Ancient Monuments

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Hall Bank moated site, Wybunbury

A Scheduled Monument in Wybunbury, Cheshire East

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Latitude: 53.0452 / 53°2'42"N

Longitude: -2.4448 / 2°26'41"W

OS Eastings: 370273.653757

OS Northings: 349861.205707

OS Grid: SJ702498

Mapcode National: GBR 7X.D0NR

Mapcode Global: WH9BC.FQ0C

Entry Name: Hall Bank moated site, Wybunbury

Scheduled Date: 14 November 1969

Last Amended: 22 May 1991

Source: Historic England

Source ID: 1012118

English Heritage Legacy ID: 13438

County: Cheshire East

Civil Parish: Wybunbury

Built-Up Area: Wybunbury

Traditional County: Cheshire

Lieutenancy Area (Ceremonial County): Cheshire

Church of England Parish: Wybunbury St Chad

Church of England Diocese: Chester


The monument known as Hall Bank lies E of St Chad's church and is a well
preserved moated site approached by a long earthen causeway.
The site consists of a raised island c.60m square upon which is an L-shaped
scarp defining an elevated area interpreted as marking the position of the
original hall. A dry moat up to 12m wide x 1-2m deep surrounds the island,
and a wide outer bank encircling the moat has outlet channels cut through it
at the SW and SE corners. An unusual feature at this site is a substantial
raised causeway c.9m wide approaching from the W and leading to the outer
edge of the moat from where a bridge or drawbridge would have provided
access into the interior.
A second moated site of similar form lies 200m to the SW.
Most moats were constructed between 1250-1350 and are generally seen as the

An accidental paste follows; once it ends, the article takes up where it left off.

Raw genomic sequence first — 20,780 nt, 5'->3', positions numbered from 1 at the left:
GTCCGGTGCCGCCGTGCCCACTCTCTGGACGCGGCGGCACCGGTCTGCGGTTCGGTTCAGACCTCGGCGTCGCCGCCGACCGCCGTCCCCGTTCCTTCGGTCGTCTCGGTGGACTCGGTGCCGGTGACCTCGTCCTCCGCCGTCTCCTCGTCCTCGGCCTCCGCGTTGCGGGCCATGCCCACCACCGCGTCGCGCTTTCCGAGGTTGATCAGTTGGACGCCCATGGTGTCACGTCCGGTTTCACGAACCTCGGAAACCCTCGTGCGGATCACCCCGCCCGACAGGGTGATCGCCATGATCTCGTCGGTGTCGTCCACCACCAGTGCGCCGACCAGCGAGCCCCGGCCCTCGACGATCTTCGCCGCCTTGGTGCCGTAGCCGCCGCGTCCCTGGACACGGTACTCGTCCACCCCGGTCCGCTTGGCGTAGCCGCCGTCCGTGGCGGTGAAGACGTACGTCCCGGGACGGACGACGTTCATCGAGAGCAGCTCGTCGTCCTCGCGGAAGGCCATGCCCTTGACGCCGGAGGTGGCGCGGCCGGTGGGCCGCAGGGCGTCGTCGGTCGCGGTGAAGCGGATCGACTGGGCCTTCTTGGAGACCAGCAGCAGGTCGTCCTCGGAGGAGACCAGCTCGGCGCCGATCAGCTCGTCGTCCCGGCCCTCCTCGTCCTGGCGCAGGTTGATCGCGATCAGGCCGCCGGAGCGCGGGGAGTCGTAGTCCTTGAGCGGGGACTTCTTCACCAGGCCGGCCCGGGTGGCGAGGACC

prestigious residences of the Lords of the manor. The moat in such
circumstances marked the high status of the occupier, but also served to
deter casual raiders and wild animals.
All field boundaries are excluded from the scheduling, however, the ground
beneath these features is included.

The site of the monument is shown on the attached map extract.
It includes a 2 metre boundary around the archaeological features,
considered to be essential for the monument's support and preservation.

Source: Historic England

Reasons for Scheduling

Around 6,000 moated sites are known in England. They consist of wide ditches,
often or seasonally water-filled, partly or completely enclosing one or more
islands of dry ground on which stood domestic or religious buildings. In some
cases the islands were used for horticulture. The majority of moated sites
served as prestigious aristocratic and seigneurial residences with the
provision of a moat intended as a status symbol rather than a practical
military defence. The peak period during which moated sites were built was
between about 1250 and 1350 and by far the greatest concentration lies in
central and eastern parts of England. However, moated sites were built
throughout the medieval period, are widely scattered throughout England and
exhibit a high level of diversity in their forms and sizes. They form a
significant class of medieval monument and are important for the understanding
of the distribution of wealth and status in the countryside. Many examples
provide conditions favourable to the survival of organic remains.

The monument at Hall Bank is in a good state of preservation unencumbered by
modern building. It possesses considerable archaeological potential for the
recovery of evidence of structural foundations of the building that
originally occupied the island. Additionally the embanked access causeway is
a rare and unusual feature associated with this class of monument. Of
particular importance, however, is its close proximity to a second moated
site which also survives well. Such close proximity is unusual for this
class of monument.

Source: Historic England


Capstick, B., FMW Report, (1986)
Cheshire SMR, No. 183/3,
Darvill, T., MPP Single Monument Class Description - Moats, (1988)
Saunders, AD, AM7, (1968)

Source: Historic England

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